New statistics released by the World Bank reveal that Iran has had a painful economic decline during the past four decades of the Islamic Republic's clerical rule.
It appears that those who take pride in Iran’s widespread military presence in the region, deliberately or unknowingly ignore the collapse of the country’s national economy.
New statistics released by the World Bank estimate Iran’s total Gross Domestic Product (GDP) during the past year at 439 billion dollars.
GDP, simply put, is the total value of all the goods and services produced in a country within a year. Divided by the total population of a country, we arrive at per capita GDP.
Figures released by the World Bank reveal that the Iranian economy has dropped from the 17th t0 27th place in the world during the past four decades.
During the same period, Turkey has ascended from the 27th place to the 17th.
At the same time, Turkey’s GDP which was half the figure for Iran in the early 1980s, has nearly doubled during the past forty years.
As Iran’s and Turkey’s populations are at the same level, the figures show that every citizen of Turkey has produced twice as much wealth as his or her Iranian counterpart.
The gap between the two countries’ economies becomes more meaningful when we consider that unlike Turkey, Iran is rich in natural resources. Iran is a major oil producer while Turkey spends a lot on importing oil and gas from other countries.
Meanwhile, comparing Iran to Saudi Arabi in terms of GDP reveals Iran’s economic decline even more clearly.
According to the World Bank, the 2017 GDP of Saudi Arabia, a country with 32 million population is 683 billion dollars, that is 244 billion dollars more than Iran, a country with a population of 81 million.
This comes while Iran’s fossil fuel reserves of oil and gas are higher than those of the Kingdom of Saudi Arabia.
The most tangible consequence of this economic decline is a drop in living standards for Iranians.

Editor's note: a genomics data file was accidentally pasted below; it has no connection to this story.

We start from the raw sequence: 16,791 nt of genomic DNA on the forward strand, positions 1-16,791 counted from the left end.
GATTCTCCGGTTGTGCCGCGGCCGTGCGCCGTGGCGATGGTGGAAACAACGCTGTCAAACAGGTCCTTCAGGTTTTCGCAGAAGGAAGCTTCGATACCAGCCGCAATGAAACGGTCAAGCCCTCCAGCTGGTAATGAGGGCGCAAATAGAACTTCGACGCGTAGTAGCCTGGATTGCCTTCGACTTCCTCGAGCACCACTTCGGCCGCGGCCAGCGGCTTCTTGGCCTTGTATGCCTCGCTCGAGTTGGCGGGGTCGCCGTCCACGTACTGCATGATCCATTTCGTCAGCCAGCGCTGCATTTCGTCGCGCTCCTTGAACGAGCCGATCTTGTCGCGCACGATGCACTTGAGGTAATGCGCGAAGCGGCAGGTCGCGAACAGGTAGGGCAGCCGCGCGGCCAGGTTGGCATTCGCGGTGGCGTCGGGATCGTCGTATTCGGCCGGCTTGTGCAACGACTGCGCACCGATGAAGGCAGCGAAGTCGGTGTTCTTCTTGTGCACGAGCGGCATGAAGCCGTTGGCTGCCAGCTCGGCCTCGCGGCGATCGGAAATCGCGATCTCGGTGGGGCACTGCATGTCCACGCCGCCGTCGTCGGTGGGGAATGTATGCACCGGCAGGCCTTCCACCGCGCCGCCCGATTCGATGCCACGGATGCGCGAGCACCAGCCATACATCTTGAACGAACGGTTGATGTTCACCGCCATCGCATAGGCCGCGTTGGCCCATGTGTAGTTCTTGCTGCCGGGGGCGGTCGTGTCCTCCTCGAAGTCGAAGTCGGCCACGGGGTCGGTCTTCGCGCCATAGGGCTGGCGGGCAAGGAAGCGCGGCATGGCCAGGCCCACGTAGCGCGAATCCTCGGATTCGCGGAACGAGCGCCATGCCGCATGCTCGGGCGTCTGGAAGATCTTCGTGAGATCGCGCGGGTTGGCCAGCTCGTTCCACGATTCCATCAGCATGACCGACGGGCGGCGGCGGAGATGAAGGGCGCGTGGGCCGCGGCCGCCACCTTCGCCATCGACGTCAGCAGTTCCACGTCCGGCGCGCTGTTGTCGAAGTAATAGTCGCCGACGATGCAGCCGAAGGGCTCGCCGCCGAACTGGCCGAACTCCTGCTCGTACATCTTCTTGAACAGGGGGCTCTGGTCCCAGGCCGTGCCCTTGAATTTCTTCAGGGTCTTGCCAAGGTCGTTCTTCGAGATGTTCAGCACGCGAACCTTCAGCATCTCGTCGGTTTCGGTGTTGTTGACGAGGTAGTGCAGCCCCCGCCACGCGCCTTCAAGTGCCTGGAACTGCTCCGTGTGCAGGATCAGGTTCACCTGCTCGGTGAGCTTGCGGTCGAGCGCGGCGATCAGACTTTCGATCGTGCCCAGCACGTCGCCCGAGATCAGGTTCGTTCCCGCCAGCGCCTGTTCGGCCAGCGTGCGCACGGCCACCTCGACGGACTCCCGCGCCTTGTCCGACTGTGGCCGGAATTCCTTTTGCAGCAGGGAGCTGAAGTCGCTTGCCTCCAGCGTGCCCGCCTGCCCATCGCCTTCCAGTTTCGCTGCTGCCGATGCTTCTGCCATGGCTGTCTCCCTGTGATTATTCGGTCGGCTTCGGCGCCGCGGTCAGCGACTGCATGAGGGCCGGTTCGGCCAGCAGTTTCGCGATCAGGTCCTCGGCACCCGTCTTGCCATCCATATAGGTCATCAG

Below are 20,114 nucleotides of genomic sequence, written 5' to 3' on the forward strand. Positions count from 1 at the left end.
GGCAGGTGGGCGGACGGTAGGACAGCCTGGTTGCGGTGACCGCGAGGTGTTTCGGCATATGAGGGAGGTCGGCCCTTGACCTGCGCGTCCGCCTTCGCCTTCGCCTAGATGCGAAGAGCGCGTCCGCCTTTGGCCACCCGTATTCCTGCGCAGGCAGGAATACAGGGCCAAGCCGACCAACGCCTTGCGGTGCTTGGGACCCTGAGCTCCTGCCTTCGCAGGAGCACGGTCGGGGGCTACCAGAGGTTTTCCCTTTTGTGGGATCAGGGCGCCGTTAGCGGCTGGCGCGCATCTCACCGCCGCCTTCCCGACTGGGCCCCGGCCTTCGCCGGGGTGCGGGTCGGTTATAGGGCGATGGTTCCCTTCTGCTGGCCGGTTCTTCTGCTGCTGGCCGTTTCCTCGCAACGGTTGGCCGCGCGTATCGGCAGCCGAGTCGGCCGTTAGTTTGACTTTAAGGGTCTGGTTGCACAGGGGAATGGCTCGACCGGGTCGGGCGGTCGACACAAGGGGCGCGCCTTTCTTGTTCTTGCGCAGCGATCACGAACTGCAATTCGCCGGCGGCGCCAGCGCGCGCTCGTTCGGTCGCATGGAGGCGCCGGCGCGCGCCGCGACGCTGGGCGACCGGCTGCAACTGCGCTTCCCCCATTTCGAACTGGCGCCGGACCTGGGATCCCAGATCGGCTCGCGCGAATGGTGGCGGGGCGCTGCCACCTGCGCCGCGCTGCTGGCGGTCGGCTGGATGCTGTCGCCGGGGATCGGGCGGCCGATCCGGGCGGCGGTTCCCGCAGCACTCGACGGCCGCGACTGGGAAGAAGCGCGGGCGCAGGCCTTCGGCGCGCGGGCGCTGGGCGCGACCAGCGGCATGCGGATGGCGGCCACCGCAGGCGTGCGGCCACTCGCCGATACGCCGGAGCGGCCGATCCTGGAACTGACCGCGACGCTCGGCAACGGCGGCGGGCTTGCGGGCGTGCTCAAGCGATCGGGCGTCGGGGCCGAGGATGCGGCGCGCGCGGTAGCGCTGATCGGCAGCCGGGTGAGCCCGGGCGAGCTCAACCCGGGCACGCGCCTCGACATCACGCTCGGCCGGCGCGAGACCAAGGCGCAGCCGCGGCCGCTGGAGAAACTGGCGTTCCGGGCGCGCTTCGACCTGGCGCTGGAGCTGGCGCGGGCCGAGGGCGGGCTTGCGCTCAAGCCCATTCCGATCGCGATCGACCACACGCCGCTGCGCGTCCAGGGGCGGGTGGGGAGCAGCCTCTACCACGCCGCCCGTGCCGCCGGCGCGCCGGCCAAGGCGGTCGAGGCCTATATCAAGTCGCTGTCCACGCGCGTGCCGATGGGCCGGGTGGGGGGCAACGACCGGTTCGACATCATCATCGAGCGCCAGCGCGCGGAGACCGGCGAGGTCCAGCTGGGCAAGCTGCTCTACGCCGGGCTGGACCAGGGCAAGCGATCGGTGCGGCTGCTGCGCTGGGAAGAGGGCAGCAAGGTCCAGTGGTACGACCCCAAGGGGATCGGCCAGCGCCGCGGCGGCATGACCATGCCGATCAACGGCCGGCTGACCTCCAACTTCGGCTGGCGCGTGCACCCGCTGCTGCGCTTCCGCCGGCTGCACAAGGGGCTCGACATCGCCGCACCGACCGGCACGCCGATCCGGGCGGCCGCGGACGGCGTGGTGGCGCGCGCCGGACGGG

The World Bank estimate of the average per capita GDP in Iran based on the Iranian currency’s real purchasing power between 1976 and 2017 reveal that during this period, an average Iranian has become 32 percent poorer.
The World Bank estimate is more or less consistent with figures Iranian economists have come up with. Dr. Massoud Nili, an economic adviser to Iran’s President Hassan Rouhani, says the current per capita income in Iran is 70% of the per capita income in 1976. In other words, he confirms that Iranians have become 30% poorer during the past four decades.
This might even be a conservative estimate, as the World Bank and other international organizations sometimes rely on more rosy figures published by the government of the target country to gauge real inflation or unemployment.
There are many reasons for Iran’s economic decline over the past forty years including war, economic sanctions, corruption, brain drain and capital migration. Ignorance of the leadership, however, is the root cause of many problems.
Within half a century before the 1979 Islamic revolution, which brought clerics to power, particularly during the “golden 15 years” from the early 1960s to mid-1970s, Iran had a dynamic economy, although it was facing many problems such as the shock which was the legacy of World War II, political havoc, corruption and so on. During that period, men and women who believed in modernity and understood the modern world, worked hard in order to make Iran progressive and developed.
The Islamic revolution put an end to economic development and progress and handed over the country’s management to those who opposed modernity and did not know the modern world around them.
Iran’s economic decline is one of the most significant manifestations of that tragic situation.